Big Questions: Why the Bible?
June 23, 2019 (click here for PDF version)
Overarching theme: Living a year in God’s presence through the practice of following Jesus.
Core Point: We all have questions about God, Jesus, grace, etc. This week, we focus on why we believe in the Bible?
Start point: The book of Hebrews develops the theme of the sufficiency and superiority of Jesus Christ and Christianity over other religions, especially Judaism. The author speaks to everyone who is wondering why they should follow Christ. This letter was written sometime before the fall of Jerusalem and the destruction of the Jewish temple, which happened in 70 A.D. We believe this to be true because the religious sacrifices and ceremonies are referred to in the book, that may not be otherwise mentioned if the temple had been destroyed.
The author does not name himself, so certainty of the author is unknown. There are some scholars who suggest Paul was the author. In chapters 1 through 10:18, the author demonstrates Christ’s superiority, while in chapters 10:19 to 13, the focus is on the practical instructions for following Jesus. One of the outstanding features of Hebrews is the “Faith Hall of Fame” of Old Testament people, found in Chapter 11. Although addressed to Hebrews who may have been considering Jesus, or Hebrew Christians who were “homesick” for Judaism, this book speaks to everyone who is wondering why they should follow Christ.
Reflect on this Scripture:
Hebrews 1:1-3 (NRSV)
1 Long ago God spoke to our ancestors in many and various ways by the prophets, 2 but in these last days he has spoken to us by a Son, whom he appointed heir of all things, through whom he also created the worlds. 3 He is the reflection of God’s glory and the exact imprint of God’s very being, and he sustains all things by his powerful word. When he had made purification for sins, he sat down at the right hand of the Majesty on high, 4 having become as much superior to angels as the name he has inherited is more excellent than theirs.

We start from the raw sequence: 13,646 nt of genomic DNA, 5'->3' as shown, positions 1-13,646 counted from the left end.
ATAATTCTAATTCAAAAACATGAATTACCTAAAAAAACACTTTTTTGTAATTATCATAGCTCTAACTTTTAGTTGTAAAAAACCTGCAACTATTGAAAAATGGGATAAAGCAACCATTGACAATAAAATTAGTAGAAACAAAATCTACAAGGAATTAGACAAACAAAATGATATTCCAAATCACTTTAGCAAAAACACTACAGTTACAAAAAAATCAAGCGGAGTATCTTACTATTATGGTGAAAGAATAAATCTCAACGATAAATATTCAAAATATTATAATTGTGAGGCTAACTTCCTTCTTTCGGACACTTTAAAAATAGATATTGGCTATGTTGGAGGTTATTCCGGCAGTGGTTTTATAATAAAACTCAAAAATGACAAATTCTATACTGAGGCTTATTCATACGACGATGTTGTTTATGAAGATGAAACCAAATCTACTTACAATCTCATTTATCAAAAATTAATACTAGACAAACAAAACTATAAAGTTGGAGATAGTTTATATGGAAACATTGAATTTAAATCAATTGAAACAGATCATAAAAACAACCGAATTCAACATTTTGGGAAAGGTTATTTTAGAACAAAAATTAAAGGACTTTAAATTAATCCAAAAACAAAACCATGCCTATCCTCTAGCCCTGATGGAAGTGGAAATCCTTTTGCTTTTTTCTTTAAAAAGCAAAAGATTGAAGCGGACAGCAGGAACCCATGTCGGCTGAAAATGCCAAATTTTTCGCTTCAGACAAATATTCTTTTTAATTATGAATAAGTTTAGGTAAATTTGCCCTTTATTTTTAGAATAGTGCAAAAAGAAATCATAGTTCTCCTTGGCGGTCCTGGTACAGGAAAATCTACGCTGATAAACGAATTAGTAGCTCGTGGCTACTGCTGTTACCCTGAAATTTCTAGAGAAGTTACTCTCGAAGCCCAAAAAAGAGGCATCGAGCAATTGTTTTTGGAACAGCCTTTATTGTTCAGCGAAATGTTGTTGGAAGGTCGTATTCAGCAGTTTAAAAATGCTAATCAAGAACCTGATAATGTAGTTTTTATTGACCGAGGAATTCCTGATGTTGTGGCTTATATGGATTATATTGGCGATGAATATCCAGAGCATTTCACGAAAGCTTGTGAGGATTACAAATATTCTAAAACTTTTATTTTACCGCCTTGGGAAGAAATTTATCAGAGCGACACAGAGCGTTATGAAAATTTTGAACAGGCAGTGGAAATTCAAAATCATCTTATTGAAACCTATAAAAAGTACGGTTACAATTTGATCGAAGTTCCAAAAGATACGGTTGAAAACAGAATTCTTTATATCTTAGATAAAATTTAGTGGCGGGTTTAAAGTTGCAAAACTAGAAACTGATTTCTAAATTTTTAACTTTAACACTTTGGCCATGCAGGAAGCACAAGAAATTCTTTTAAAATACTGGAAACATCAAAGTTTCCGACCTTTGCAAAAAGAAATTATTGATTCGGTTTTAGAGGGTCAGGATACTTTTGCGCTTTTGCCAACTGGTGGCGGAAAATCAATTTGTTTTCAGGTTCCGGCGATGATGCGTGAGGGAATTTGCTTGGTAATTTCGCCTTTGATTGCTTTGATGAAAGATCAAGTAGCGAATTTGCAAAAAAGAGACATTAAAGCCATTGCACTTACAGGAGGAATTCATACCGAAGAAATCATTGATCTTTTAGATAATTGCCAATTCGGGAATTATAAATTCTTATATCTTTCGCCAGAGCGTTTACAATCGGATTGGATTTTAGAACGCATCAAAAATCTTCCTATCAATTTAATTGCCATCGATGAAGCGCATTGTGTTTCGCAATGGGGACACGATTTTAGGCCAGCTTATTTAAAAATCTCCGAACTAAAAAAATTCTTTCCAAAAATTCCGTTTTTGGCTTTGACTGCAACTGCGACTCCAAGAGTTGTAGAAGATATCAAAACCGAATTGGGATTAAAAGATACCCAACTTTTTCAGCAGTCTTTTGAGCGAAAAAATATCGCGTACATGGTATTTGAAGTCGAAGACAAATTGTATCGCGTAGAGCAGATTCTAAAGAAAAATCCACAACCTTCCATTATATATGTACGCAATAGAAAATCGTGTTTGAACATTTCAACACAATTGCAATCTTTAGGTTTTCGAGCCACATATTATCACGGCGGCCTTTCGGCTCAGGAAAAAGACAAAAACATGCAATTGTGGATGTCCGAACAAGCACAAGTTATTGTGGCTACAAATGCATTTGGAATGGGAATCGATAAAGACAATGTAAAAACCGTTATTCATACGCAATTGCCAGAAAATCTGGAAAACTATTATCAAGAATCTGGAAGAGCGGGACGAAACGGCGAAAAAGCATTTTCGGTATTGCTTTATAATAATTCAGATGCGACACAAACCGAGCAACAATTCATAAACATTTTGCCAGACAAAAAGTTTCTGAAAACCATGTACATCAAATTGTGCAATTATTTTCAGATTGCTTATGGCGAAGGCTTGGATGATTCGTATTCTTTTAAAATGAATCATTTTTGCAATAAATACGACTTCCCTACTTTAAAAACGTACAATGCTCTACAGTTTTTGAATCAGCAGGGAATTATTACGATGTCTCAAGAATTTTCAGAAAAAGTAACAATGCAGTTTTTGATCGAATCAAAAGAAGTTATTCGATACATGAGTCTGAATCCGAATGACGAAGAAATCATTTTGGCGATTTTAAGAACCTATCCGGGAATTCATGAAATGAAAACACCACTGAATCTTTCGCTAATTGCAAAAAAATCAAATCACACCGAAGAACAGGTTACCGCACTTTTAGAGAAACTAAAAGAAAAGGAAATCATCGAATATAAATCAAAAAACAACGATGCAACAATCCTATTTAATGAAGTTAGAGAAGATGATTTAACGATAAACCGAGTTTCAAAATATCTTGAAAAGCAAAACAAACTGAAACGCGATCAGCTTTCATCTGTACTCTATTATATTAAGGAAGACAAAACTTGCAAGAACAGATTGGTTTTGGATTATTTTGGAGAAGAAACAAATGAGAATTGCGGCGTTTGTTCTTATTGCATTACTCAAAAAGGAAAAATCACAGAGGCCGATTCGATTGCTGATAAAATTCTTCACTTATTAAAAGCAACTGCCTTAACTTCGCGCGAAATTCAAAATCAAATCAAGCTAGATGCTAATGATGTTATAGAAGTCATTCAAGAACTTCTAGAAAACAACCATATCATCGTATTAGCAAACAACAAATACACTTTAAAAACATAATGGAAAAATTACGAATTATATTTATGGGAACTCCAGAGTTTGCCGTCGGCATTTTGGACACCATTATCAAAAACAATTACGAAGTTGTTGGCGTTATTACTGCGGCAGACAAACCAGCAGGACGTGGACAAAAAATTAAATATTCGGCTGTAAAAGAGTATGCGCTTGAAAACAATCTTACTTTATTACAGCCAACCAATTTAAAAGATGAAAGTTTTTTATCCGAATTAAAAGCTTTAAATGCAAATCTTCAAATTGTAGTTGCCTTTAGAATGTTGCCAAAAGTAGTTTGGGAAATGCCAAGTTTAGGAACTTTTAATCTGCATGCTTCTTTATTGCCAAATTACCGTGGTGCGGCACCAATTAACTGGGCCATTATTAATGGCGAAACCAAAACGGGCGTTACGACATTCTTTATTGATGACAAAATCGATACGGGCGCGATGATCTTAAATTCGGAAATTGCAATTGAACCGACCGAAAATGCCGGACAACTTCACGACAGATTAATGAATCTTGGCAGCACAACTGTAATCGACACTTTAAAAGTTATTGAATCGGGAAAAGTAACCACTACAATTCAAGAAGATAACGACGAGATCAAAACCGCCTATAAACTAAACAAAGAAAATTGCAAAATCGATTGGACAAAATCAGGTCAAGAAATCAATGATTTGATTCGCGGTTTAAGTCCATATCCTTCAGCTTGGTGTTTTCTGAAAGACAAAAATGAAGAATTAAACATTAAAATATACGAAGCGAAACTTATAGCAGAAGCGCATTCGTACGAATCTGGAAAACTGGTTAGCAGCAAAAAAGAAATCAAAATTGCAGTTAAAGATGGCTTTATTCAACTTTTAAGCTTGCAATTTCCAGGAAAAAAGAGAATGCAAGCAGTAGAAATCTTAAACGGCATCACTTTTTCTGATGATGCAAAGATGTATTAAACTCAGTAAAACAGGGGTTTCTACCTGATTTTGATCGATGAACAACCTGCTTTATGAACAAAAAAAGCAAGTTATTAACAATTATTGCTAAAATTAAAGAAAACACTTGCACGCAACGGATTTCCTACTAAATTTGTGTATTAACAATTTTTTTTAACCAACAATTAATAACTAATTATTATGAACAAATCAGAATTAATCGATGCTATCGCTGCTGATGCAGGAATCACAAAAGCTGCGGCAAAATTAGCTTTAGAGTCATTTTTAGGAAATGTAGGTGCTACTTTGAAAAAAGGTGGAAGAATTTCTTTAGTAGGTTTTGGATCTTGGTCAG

John 1:1-4 (NRSV)
1 In the beginning was the Word, and the Word was with God, and the Word was God. 2 He was in the beginning with God. 3 All things came into being through him, and without him not one thing came into being. What has come into being 4 in him was life, and the life was the light of all people.
Questions to Ponder:
What jumps out at you in the text?
Who is the Son and the Word in these two passages?
How are the two passages similar? Different?
What is the main point you get out of these texts?
These two passages sound very similar. Both are referring to Jesus as the Son of God and as the Word of God. John refers to Jesus as the Word that has been since the beginning along with God. Both passages refer to God creating all through Jesus. Consequently, you can see that Jesus was pre-existent before being on earth. The Hebrews passage describes Jesus as the “reflection of God’s glory and the exact imprint of God’s very being.” So, when the people in the New Testament saw Jesus, they were actually seeing the imprint of God on earth. That means, when we read of Jesus in the New Testament, we are reading about the movement and work of God on earth making an imprint.
John 14:10-12 New Revised Standard Version (NRSV)